The Scott Thomas Beauchamp brouhaha, if you have been following it, is a proverbial tempest in a teapot. The claims Beauchamp made (as the barely pseudonymous "Scott Thomas") in his "Baghdad Diarist" New Republic article about American soldiers behaving badly are fairly trivial; the war in Iraq does not stand or fall on their truthfulness. Nonetheless, the blogosphere's reaction to the story has been sharply divided along pro-war and anti-war lines almost from the start, and this across-the-board knee-jerk response is, perhaps, the most interesting (if depressing) aspect of the entire affair.
Right meme: it's a liberal media conspiracy to besmirch the war effort by encouraging a leftist literary poseur to publish fictional or embellished stories painting soldiers as depraved sociopaths. Left meme: it's a right-wing cyber-lynching of a soldier telling the ugly truth about the war. TNR's announcement that it has confirmed the story to its satisfaction has not changed any minds.
There is no question that some of the right-wing rhetoric directed at Beauchamp and at TNR was indeed shockingly ugly, violent, and paranoid (Beauchamp was a leftist mole who had deliberately infiltrated the military in order to destroy it from within!). But the defense of Beauchamp from the anti-war camp seems misguided. For one thing, the one detail that TNR admits he got wrong -- the incident which opens his piece, in which Beauchamp and a buddy publicly mock a woman disfigured in an IED explosion, did not occur in Iraq but in Kuwait while awaiting deployment -- is not a triviality. After all, with the correct location, the anecdote would not have fit into Beauchamp's narrative. His point was that war messes up one's moral compass, including his own. If this happened before he was in a war zone, there goes the moral of the story.
Far less attention has been paid to the curious matter of Beauchamp's first diarist piece, "War Bonds". In it, Beauchamp chats with a friendly Iraqi boy while changing a flat tire, only to find out the next day that the boy, who called himself "James Bond," had his tongue cut out by insurgents for talking to Americans. This horrifying tale abounds in improbabilities -- above all, the fact that a month or two later Beauchamp sees the same kid back on the same streets, hanging around Americans and waiting for handouts, smiling happily and sprinting after a soccer ball. His spirits are apparently undampened by the mutilation or by fear of further reprisals, and his family has not thought to keep him off the streets, or maybe try to get out of that neighborhood. None of it rings true -- though I'm certainly not denying that the insurgents could have done such a thing. (For more analysis of that piece, see my post at The Y-Files.) Of course, no one questioned that story because no one has a political or emotional stake in disproving atrocities by insurgents.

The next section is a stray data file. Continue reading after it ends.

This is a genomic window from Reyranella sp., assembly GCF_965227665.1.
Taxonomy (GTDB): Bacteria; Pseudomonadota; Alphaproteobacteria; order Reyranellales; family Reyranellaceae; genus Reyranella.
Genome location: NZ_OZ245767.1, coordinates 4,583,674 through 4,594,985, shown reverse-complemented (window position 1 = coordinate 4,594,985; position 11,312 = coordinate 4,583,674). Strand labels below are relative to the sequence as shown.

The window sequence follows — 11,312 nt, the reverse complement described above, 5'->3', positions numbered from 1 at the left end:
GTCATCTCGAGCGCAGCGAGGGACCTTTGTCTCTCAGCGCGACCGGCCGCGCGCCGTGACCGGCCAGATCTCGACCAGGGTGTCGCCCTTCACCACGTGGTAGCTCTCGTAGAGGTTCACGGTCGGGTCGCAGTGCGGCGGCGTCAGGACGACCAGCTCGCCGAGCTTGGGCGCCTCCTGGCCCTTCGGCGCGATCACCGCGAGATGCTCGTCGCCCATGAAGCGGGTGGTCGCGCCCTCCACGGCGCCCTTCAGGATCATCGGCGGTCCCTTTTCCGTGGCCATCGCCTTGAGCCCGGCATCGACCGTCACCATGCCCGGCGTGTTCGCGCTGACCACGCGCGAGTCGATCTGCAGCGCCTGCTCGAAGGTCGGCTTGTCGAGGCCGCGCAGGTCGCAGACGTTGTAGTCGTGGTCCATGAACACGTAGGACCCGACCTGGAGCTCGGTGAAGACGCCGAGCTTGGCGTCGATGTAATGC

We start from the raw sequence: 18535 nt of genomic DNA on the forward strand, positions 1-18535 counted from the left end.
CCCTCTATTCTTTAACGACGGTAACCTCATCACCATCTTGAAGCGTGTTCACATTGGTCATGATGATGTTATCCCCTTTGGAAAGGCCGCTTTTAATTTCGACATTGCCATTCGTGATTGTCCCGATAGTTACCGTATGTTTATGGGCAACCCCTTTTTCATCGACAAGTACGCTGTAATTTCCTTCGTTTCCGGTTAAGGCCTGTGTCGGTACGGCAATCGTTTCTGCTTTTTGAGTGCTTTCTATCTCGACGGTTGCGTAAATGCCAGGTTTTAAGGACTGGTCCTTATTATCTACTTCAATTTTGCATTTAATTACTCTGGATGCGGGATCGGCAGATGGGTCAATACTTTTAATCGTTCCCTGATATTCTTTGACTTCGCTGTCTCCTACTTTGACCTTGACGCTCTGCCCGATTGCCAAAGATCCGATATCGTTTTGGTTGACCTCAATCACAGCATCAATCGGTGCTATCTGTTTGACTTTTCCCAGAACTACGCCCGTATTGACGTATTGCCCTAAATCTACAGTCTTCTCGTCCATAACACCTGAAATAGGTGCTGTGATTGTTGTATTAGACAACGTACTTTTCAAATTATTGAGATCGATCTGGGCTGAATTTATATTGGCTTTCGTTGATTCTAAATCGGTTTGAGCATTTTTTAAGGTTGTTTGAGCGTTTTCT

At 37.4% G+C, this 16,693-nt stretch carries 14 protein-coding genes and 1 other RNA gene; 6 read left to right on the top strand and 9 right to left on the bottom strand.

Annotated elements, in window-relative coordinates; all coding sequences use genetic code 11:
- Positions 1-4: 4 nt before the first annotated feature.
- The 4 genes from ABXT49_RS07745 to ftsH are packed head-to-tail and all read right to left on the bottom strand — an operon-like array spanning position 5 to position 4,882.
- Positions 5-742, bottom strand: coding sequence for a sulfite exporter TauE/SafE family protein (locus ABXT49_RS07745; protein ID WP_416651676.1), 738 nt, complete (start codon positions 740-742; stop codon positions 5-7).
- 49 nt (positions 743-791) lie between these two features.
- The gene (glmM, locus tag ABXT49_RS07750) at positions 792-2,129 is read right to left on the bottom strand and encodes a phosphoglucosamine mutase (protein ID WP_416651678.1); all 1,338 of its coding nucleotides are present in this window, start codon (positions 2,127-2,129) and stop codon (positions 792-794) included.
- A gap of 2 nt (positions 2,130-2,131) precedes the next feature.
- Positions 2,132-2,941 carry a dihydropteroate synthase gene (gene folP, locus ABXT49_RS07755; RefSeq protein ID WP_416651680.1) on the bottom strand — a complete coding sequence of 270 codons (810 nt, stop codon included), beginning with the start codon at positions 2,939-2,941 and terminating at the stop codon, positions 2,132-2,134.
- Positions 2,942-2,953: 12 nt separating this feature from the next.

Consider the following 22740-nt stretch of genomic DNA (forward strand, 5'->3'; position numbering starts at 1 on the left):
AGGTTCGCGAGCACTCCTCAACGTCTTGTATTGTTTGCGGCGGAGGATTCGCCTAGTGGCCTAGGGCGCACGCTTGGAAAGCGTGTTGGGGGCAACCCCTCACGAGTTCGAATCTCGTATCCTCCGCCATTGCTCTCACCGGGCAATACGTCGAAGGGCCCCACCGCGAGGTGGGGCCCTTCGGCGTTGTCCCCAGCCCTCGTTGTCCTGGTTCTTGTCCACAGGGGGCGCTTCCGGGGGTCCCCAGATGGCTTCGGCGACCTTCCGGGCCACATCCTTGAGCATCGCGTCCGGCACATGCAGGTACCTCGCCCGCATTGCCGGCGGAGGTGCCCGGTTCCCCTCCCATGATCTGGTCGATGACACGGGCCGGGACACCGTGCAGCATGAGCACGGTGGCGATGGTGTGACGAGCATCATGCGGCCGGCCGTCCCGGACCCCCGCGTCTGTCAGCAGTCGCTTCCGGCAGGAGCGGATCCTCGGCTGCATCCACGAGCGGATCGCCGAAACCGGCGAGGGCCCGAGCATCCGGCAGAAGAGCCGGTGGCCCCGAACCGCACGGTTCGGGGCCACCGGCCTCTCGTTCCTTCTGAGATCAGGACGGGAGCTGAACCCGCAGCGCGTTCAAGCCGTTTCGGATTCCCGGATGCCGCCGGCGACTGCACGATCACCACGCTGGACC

So yes, I think there are good reasons to question Beauchamp's accuracy, and neither TNR nor liberal bloggers are doing themselves any favors by coming uncritically to his defense. But conservative bloggers aren't covering themselves in glory either when they stridenly insist that TNR gave Beauchamp a platform in a nefarious plot to smear and slander the troops. TNR is not some far-left rag that revels in spitting on American soldiers; it is a centrist magazine that initially supported the war in Iraq. Indeed, while I think the story of the boy who had his tongue cut out raises further doubts about Beauchamp's credibility, it also points to the aburdity of claims that TNR editors were eager to publish Beauchamp because his writings put U.S. troops in Iraq in a bad light. I think Beauchamp wanted to write gritty, vivid, human-interest-rich accounts of the horrors of war, and TNR wanted to publish them.
I also think Andrew Sullivan probably has a point when he speculates that one reason for the Beauchamp brouhaha is that, unable to discredit the real bad news coming from Iraq, war supporters have targeted the Beauchamp story as a weak link. There are also far too many on the right who do not want to hear, or to accept, any bad news about the conduct or the morale of American troops.
But none of that changes the fact that a magazine like TNR owes its readers real accuracy, not just a "close enough." Truth in journalism matters; that's why the Beauchamp saga is not entirely trivial. And even those who are rightly disgusted by the hysteria about "slandering the troops" should not overlook this fact. In the end, Beauchamp and his persecutors may well deserve each other.
Extended version cross-posted at The Y-Files.